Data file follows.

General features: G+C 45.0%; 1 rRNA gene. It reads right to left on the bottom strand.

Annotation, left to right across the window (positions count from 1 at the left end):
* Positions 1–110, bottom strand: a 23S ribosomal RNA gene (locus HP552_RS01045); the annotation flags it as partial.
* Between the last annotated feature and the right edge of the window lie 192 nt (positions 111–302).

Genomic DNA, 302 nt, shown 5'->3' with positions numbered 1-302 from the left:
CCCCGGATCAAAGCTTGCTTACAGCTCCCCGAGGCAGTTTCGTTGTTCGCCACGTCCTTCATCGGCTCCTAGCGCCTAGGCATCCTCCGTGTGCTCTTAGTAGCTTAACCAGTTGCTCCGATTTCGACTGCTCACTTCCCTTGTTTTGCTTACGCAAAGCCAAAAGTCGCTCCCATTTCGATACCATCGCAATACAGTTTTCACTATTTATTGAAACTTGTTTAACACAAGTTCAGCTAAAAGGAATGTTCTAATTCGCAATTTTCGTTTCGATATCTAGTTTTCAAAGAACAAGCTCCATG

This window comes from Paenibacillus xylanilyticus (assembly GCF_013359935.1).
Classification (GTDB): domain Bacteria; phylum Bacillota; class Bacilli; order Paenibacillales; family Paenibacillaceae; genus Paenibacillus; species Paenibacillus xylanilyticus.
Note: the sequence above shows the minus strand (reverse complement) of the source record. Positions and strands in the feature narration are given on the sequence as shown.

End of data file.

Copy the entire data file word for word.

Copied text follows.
General features: G+C 45.0%; 1 rRNA gene. It reads right to left on the bottom strand.

Annotation, left to right across the window (positions count from 1 at the left end):
* Positions 1–110, bottom strand: a 23S ribosomal RNA gene (locus HP552_RS01045); the annotation flags it as partial.
* Between the last annotated feature and the right edge of the window lie 192 nt (positions 111–302).

Genomic DNA, 302 nt, shown 5'->3' with positions numbered 1-302 from the left:
CCCCGGATCAAAGCTTGCTTACAGCTCCCCGAGGCAGTTTCGTTGTTCGCCACGTCCTTCATCGGCTCCTAGCGCCTAGGCATCCTCCGTGTGCTCTTAGTAGCTTAACCAGTTGCTCCGATTTCGACTGCTCACTTCCCTTGTTTTGCTTACGCAAAGCCAAAAGTCGCTCCCATTTCGATACCATCGCAATACAGTTTTCACTATTTATTGAAACTTGTTTAACACAAGTTCAGCTAAAAGGAATGTTCTAATTCGCAATTTTCGTTTCGATATCTAGTTTTCAAAGAACAAGCTCCATG

This window comes from Paenibacillus xylanilyticus (assembly GCF_013359935.1).
Classification (GTDB): domain Bacteria; phylum Bacillota; class Bacilli; order Paenibacillales; family Paenibacillaceae; genus Paenibacillus; species Paenibacillus xylanilyticus.
Note: the sequence above shows the minus strand (reverse complement) of the source record. Positions and strands in the feature narration are given on the sequence as shown.